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PetPourri: Something to Wag About – Speaking Your Pet’s Language

By Hana Haatainen Caye

Did you ever notice how some individuals just seem to connect with their dogs? We call them “dog people” and write them off as having skills outside the norm. Their dogs are content, happy and well behaved. On the other side of the spectrum, some dog owners just don’t have the knack. Their dogs are nervous, aggressive, incessant barkers and jumpers – in short, dogs you don’t want to be around. Just like with failed relationships between people, the problem often lies in communication, or lack thereof. So how can we learn to better “talk” with our beloved canines?


The first step in any kind of effective animal interaction is observation. We can’t expect to communicate unless we know what type of conduct our dogs exhibit on a daily basis. Once we have a grasp on their typical behavior, we can begin to assess ways to connect with them.

As with humans, each dog is unique. A Doberman’s ear twitch might not mean the same thing as a Husky’s. While it’s important to learn about general body language signals and common canine vocal communications, nothing takes the place of simply watching and listening to your companion. Take the time to observe your dog in various everyday situations and scenarios. What happens to his posture when he meets someone new? What do his different barks and vocalizations mean? What is he trying to tell you when he places his paw upon your knee?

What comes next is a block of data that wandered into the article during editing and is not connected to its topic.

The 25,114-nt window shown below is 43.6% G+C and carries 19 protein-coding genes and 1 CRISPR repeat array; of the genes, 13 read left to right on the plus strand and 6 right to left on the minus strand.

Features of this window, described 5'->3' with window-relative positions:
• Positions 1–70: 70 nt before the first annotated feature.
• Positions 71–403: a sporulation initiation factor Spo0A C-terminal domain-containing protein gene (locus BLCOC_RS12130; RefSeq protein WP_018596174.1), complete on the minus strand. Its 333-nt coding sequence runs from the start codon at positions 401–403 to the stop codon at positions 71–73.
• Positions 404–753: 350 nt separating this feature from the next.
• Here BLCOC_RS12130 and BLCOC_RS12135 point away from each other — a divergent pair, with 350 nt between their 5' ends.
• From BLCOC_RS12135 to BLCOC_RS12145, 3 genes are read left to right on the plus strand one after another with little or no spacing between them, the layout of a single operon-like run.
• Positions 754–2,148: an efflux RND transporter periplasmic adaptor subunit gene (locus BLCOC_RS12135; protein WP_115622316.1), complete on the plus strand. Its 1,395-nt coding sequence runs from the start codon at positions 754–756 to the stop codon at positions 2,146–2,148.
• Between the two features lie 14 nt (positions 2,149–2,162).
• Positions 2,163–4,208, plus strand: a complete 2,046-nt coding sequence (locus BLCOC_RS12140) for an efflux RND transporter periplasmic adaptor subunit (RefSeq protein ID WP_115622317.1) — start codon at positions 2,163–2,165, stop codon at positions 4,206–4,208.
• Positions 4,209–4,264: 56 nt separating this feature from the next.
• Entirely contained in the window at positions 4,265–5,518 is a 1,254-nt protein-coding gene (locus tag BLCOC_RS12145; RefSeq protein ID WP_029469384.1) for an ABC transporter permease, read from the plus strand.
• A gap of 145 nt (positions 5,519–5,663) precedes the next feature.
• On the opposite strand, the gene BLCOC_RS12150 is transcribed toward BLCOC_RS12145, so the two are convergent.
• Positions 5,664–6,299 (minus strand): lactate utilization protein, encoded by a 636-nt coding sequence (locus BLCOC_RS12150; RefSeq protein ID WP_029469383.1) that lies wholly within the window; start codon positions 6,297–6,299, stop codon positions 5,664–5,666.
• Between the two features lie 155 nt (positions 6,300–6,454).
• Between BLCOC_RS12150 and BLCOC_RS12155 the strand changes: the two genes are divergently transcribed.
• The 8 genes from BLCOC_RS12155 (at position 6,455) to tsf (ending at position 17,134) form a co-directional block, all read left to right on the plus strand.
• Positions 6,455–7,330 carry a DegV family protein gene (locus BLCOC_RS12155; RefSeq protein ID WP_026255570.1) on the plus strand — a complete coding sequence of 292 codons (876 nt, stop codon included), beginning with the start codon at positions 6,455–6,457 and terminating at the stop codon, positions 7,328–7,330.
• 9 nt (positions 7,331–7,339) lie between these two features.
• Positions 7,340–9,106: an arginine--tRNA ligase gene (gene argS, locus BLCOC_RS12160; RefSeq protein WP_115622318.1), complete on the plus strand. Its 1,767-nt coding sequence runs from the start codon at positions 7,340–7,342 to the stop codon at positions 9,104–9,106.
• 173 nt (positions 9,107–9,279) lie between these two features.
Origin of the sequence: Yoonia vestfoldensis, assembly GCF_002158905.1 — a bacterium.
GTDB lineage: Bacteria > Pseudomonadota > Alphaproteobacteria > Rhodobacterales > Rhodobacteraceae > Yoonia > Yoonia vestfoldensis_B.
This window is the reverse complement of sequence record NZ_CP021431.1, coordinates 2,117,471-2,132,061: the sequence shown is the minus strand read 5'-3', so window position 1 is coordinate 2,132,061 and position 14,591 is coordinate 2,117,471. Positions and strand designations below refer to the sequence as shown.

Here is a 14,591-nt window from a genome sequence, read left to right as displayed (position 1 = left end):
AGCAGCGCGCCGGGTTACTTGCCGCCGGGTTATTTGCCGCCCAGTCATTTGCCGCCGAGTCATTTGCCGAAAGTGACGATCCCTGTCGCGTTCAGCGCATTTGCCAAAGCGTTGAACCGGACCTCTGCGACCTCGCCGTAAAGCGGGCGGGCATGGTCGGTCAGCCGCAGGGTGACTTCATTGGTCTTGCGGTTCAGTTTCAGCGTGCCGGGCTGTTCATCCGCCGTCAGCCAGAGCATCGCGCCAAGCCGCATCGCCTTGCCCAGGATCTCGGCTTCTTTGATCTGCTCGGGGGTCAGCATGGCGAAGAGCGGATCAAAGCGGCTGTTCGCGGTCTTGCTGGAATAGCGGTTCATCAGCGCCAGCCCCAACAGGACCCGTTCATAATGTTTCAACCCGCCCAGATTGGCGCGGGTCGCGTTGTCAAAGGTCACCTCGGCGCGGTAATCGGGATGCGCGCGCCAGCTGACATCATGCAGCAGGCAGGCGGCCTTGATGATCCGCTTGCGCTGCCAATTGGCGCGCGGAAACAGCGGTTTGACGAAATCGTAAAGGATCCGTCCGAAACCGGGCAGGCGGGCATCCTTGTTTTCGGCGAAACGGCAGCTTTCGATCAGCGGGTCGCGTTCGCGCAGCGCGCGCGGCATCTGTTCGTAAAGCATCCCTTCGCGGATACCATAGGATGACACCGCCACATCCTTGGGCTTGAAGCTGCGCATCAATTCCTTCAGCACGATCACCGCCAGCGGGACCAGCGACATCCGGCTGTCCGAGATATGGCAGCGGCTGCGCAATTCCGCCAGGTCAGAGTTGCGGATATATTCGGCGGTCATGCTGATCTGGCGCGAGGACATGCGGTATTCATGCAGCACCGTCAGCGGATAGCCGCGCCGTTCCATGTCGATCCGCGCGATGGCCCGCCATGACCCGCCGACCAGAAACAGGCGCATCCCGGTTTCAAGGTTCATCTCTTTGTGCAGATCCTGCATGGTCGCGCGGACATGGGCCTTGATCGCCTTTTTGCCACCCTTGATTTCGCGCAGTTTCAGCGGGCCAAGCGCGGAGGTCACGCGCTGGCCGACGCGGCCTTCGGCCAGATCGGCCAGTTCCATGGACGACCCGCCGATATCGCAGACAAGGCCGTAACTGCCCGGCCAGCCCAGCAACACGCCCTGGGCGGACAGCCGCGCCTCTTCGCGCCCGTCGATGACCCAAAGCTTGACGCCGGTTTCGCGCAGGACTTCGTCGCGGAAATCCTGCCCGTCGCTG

Find the connections between body language, voice, behavior and stimuli, and try to document your observations in a journal to help identify patterns in your dog’s behavior. Why is this period of observation so important? By knowing your dog’s signals, you will be able to spot trouble before it gets out of hand. Your pup desperately wants to communicate with you and nothing will validate him more than having you recognize what he’s trying to say. Just as you expect your dog to understand your human words, he expects you to understand his communication as well.


While it’s important to understand how and why dogs communicate, we should also be aware of how our dogs interpret our own human body language. Put yourself in their paws and think about the messages you’re sending to help keep the lines of communication operating smoothly.

Your dog will learn to respond to your signals, so it’s essential to remember that angry behavior will only breed fear and insecurity. Raising your voice around your dog or approaching with a rolled up newspaper will likely hinder obedience and may even result in aggression. Pavlov proved that canines respond to stimuli, so keep your messages consistent and clear. Dogs key into repetition. If you get angry every time you receive a phone call, your dog will cower whenever the phone rings. Let your hands and voice be sources of comfort, not distress, and use them to help convince your pet that he’s loved by all and living in a safe and secure environment.